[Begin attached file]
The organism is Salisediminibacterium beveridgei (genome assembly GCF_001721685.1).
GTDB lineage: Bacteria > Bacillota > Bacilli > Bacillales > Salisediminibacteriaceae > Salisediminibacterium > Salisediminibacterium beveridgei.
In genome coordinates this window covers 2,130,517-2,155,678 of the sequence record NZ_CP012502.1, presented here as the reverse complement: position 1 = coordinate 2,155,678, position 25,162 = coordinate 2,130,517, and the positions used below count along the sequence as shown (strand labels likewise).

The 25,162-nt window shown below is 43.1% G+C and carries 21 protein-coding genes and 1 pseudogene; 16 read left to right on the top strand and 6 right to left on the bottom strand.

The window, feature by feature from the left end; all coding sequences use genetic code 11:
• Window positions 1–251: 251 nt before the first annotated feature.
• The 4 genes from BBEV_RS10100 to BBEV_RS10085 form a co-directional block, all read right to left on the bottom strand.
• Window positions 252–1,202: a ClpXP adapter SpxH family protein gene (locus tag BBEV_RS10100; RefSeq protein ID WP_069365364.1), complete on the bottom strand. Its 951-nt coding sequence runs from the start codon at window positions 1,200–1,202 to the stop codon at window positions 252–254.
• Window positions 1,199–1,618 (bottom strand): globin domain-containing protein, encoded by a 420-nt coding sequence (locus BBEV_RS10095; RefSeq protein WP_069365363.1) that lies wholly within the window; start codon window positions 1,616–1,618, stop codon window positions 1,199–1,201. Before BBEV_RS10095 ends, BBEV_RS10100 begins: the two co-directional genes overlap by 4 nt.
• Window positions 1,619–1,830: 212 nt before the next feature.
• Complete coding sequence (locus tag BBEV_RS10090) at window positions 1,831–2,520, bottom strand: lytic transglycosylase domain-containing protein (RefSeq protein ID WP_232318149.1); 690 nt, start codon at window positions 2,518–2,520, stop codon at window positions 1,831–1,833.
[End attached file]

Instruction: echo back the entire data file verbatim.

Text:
The organism is Salisediminibacterium beveridgei (genome assembly GCF_001721685.1).
GTDB lineage: Bacteria > Bacillota > Bacilli > Bacillales > Salisediminibacteriaceae > Salisediminibacterium > Salisediminibacterium beveridgei.
In genome coordinates this window covers 2,130,517-2,155,678 of the sequence record NZ_CP012502.1, presented here as the reverse complement: position 1 = coordinate 2,155,678, position 25,162 = coordinate 2,130,517, and the positions used below count along the sequence as shown (strand labels likewise).

The 25,162-nt window shown below is 43.1% G+C and carries 21 protein-coding genes and 1 pseudogene; 16 read left to right on the top strand and 6 right to left on the bottom strand.

The window, feature by feature from the left end; all coding sequences use genetic code 11:
• Window positions 1–251: 251 nt before the first annotated feature.
• The 4 genes from BBEV_RS10100 to BBEV_RS10085 form a co-directional block, all read right to left on the bottom strand.
• Window positions 252–1,202: a ClpXP adapter SpxH family protein gene (locus tag BBEV_RS10100; RefSeq protein ID WP_069365364.1), complete on the bottom strand. Its 951-nt coding sequence runs from the start codon at window positions 1,200–1,202 to the stop codon at window positions 252–254.
• Window positions 1,199–1,618 (bottom strand): globin domain-containing protein, encoded by a 420-nt coding sequence (locus BBEV_RS10095; RefSeq protein WP_069365363.1) that lies wholly within the window; start codon window positions 1,616–1,618, stop codon window positions 1,199–1,201. Before BBEV_RS10095 ends, BBEV_RS10100 begins: the two co-directional genes overlap by 4 nt.
• Window positions 1,619–1,830: 212 nt before the next feature.
• Complete coding sequence (locus tag BBEV_RS10090) at window positions 1,831–2,520, bottom strand: lytic transglycosylase domain-containing protein (RefSeq protein ID WP_232318149.1); 690 nt, start codon at window positions 2,518–2,520, stop codon at window positions 1,831–1,833.